Critics say the media live in a progressive social media bubble that inoculates them from genuine voter sentiment, even within the Democratic Party itself, with election analysts noting platforms like Twitter are largely unrepresentative of mainline Democrats. That bubble gives “Very Online” reporters and commentators a poor understanding of what actually moves voters and those who represent them. This warped view of electoral reality makes it harder for the agenda-setters of the political media to accurately assess the landscape in front of them. Indeed, the moderates they decry, like Sens. Sinema and Manchin, actually better mirror the overall electorate (as well as a significant swath of Democrats) than the progressive voices the media regularly insists Biden must appease.

Industries hoped Democrats’ slim majorities would foster productive bipartisanship, but they got big demands from progressives instead.

The media narrative of a progressive mandate may not match up to governing reality, but it has not stopped liberal Democrats from pushing their party ever leftward. Their policy wish list is long and it is, by most accounts, far outside the political mainstream. These days, they are advocating for major legislative overhauls like the Green New Deal and student loan cancellations. While the Congressional Progressive Caucus promises “sweeping, transformative change,” it seems that neither their Democratic colleagues nor the voters are seeking such extremes.

Neither is the business community. When a governing majority is incredibly slim, as it is now, industries desire the productivity and reliability that bipartisanship and moderation provide. In contrast, intense political polarization often creates instability that industries try to avoid. No matter who is in power, there are still major policy problems and big legislative priorities that businesses need addressed.

Look no further than the full court press from public affairs professionals across a variety of industries on the infrastructure spending package. As we noted during the transition, this issue could “be Groundhog Day for obstruction or Ground Zero for compromise,” depending on how the parties approached it. While industry representatives are pushing moderates on both sides of the aisle to find a compromise, they more overcome an increasingly antagonistic media tone toward the very lawmakers whose support is crucial for success. With significant policy challenges on topics ranging from health care to energy, businesses are hoping that Democratic leadership and The White House will ignore calls from progressives to abandon bipartisanship in exchange for advancing an activist-oriented agenda. To convince them to do so will require challenging the accepted wisdom in the media and overcoming widely-reported (mis)perceptions of reality.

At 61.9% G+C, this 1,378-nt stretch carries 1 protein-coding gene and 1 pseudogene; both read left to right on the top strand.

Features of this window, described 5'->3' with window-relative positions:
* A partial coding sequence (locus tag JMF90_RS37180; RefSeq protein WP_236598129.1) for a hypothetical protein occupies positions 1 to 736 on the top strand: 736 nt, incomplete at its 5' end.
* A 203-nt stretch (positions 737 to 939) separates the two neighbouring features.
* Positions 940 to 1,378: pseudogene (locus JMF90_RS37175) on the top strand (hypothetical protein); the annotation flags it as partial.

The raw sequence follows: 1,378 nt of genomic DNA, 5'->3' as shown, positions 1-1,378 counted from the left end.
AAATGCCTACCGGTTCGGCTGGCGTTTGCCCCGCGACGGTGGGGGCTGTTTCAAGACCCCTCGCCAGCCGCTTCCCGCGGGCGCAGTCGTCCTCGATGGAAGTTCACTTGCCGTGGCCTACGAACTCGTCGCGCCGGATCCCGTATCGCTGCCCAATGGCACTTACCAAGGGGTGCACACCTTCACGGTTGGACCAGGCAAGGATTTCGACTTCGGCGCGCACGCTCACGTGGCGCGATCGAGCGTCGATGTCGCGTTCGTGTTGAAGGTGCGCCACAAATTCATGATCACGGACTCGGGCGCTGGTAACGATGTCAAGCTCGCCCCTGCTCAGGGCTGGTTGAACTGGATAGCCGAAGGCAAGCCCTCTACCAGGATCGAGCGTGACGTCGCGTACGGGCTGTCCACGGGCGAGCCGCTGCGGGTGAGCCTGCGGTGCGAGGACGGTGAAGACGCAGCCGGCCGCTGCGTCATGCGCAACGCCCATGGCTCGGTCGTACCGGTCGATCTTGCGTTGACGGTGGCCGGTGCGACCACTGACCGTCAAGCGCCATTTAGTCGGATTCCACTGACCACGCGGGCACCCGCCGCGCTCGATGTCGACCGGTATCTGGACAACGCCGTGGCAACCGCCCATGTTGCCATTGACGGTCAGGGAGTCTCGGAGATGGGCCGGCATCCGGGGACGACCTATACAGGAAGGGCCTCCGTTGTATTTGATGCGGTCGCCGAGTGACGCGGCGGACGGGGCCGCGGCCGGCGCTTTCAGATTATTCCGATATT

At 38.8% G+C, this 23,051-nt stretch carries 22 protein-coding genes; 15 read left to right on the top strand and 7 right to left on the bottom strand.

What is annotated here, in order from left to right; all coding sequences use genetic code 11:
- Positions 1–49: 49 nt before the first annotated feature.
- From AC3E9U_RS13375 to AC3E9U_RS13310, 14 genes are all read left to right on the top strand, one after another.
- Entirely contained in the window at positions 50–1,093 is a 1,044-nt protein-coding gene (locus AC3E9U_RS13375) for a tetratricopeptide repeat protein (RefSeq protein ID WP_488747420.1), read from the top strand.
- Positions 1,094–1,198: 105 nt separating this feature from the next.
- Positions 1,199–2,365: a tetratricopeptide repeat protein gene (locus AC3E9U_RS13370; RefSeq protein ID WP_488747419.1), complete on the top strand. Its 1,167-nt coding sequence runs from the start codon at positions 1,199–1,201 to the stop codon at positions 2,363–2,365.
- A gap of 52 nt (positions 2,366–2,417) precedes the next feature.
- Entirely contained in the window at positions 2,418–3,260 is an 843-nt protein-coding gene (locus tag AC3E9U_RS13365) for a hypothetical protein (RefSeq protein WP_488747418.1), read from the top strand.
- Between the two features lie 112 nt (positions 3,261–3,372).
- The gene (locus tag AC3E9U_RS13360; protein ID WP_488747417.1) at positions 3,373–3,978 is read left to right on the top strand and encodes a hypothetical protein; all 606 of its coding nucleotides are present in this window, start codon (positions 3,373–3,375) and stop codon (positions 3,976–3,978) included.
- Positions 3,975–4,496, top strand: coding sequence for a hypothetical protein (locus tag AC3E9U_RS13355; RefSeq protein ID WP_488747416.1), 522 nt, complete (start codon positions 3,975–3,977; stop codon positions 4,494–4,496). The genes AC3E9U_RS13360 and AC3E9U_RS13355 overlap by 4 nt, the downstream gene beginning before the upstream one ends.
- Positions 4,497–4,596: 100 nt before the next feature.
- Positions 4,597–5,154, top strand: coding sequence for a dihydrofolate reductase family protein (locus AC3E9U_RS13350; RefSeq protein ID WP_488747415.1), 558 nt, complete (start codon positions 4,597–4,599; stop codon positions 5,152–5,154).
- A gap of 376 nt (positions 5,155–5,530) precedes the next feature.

Breaking Up Is Hard To Do

Here’s what you need to know…

As the Biden Administration adds a “global minimum corporate tax rate of 15 percent” or higher to its plans to raise taxes and increase regulations, the business community should be able to turn to its traditional allies among Republicans to fight back. However, while Biden is unlikely to win Republican votes for higher taxes, in today’s political environment, the GOP may not mount the full-throated defense upon which the corporate community has depended in the past.

As Senator Rick Scott (R-FL), who chairs Senate Republicans’ campaign committee, warned companies last month, “There is a massive backlash coming. You will rue the day when … Republicans will take back the Senate and the House.” Indeed, Scott’s “day of reckoning” may not wait until the 118th Congress. Already, companies must contend with Senator Marco Rubio’s (R-FL) “Common Good Capitalism,” Senator Josh Hawley’s (R-MO) anti-trust initiatives, and other populist shifts among Republicans on core business policy interests like trade and tariffs and drug prices.

So, how did we get here, and what does it mean for companies and their business and policy objectives? Here’s what public affairs professionals need to know to help their organizations navigate this political realignment.

Under pressure from progressives in and out of their firms, companies have gone too “woke” for Republicans.

“For decades,” The New York Times recently reported, “business leaders have been able to count on Republicans … to support core policy priorities such as low taxes, reduced regulation and free trade. … But in recent years, that compact has begun to fracture.” Pressure from social activists and activism-oriented employees has led businesses that once avoided the political fray to take controversial stands on matters far beyond their typical purview, alienating conservative Americans and drawing ire from the lawmakers who represent them. For companies, the principles in question seem straightforward – every vote should count, the lives of African Americans matter, and so on – but behind these shared principles are expectations that firms will endorse divisive, partisan solutions as a result.